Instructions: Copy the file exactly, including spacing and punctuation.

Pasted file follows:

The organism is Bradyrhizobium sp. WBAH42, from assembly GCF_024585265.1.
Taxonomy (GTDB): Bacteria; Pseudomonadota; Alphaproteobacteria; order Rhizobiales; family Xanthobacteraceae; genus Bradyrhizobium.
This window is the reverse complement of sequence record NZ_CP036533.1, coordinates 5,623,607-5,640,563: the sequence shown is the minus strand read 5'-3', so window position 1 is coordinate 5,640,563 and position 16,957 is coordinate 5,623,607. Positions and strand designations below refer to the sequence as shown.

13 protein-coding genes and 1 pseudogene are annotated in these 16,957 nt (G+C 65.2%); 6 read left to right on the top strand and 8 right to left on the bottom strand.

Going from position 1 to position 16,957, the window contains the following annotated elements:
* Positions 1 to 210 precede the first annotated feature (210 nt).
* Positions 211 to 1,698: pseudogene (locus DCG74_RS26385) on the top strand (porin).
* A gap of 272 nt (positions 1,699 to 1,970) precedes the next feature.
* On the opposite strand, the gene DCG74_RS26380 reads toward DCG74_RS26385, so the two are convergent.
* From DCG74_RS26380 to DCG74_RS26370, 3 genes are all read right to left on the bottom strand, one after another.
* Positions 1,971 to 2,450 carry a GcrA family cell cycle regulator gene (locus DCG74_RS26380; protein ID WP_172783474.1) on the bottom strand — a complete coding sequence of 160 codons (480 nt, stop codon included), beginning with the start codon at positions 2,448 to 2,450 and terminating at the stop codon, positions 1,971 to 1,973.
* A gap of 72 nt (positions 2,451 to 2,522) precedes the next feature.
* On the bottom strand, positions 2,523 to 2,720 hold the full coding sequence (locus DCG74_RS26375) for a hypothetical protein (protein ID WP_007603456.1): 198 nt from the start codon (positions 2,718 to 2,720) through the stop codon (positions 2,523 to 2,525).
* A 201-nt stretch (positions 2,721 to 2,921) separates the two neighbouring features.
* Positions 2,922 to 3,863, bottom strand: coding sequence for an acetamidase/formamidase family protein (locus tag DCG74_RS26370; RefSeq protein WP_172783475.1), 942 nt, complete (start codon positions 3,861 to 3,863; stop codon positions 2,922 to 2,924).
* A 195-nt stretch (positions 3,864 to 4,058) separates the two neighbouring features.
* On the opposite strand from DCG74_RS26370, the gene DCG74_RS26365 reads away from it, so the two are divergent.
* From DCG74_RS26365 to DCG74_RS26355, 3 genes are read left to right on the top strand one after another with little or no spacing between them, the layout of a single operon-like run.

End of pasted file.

The organism is Bradyrhizobium sp. WBAH42, from assembly GCF_024585265.1.
Taxonomy (GTDB): Bacteria; Pseudomonadota; Alphaproteobacteria; order Rhizobiales; family Xanthobacteraceae; genus Bradyrhizobium.
This window is the reverse complement of sequence record NZ_CP036533.1, coordinates 5,623,607-5,640,563: the sequence shown is the minus strand read 5'-3', so window position 1 is coordinate 5,640,563 and position 16,957 is coordinate 5,623,607. Positions and strand designations below refer to the sequence as shown.

13 protein-coding genes and 1 pseudogene are annotated in these 16,957 nt (G+C 65.2%); 6 read left to right on the top strand and 8 right to left on the bottom strand.

Going from position 1 to position 16,957, the window contains the following annotated elements:
* Positions 1 to 210 precede the first annotated feature (210 nt).
* Positions 211 to 1,698: pseudogene (locus DCG74_RS26385) on the top strand (porin).
* A gap of 272 nt (positions 1,699 to 1,970) precedes the next feature.
* On the opposite strand, the gene DCG74_RS26380 reads toward DCG74_RS26385, so the two are convergent.
* From DCG74_RS26380 to DCG74_RS26370, 3 genes are all read right to left on the bottom strand, one after another.
* Positions 1,971 to 2,450 carry a GcrA family cell cycle regulator gene (locus DCG74_RS26380; protein ID WP_172783474.1) on the bottom strand — a complete coding sequence of 160 codons (480 nt, stop codon included), beginning with the start codon at positions 2,448 to 2,450 and terminating at the stop codon, positions 1,971 to 1,973.
* A gap of 72 nt (positions 2,451 to 2,522) precedes the next feature.
* On the bottom strand, positions 2,523 to 2,720 hold the full coding sequence (locus DCG74_RS26375) for a hypothetical protein (protein ID WP_007603456.1): 198 nt from the start codon (positions 2,718 to 2,720) through the stop codon (positions 2,523 to 2,525).
* A 201-nt stretch (positions 2,721 to 2,921) separates the two neighbouring features.
* Positions 2,922 to 3,863, bottom strand: coding sequence for an acetamidase/formamidase family protein (locus tag DCG74_RS26370; RefSeq protein WP_172783475.1), 942 nt, complete (start codon positions 3,861 to 3,863; stop codon positions 2,922 to 2,924).
* A 195-nt stretch (positions 3,864 to 4,058) separates the two neighbouring features.
* On the opposite strand from DCG74_RS26370, the gene DCG74_RS26365 reads away from it, so the two are divergent.
* From DCG74_RS26365 to DCG74_RS26355, 3 genes are read left to right on the top strand one after another with little or no spacing between them, the layout of a single operon-like run.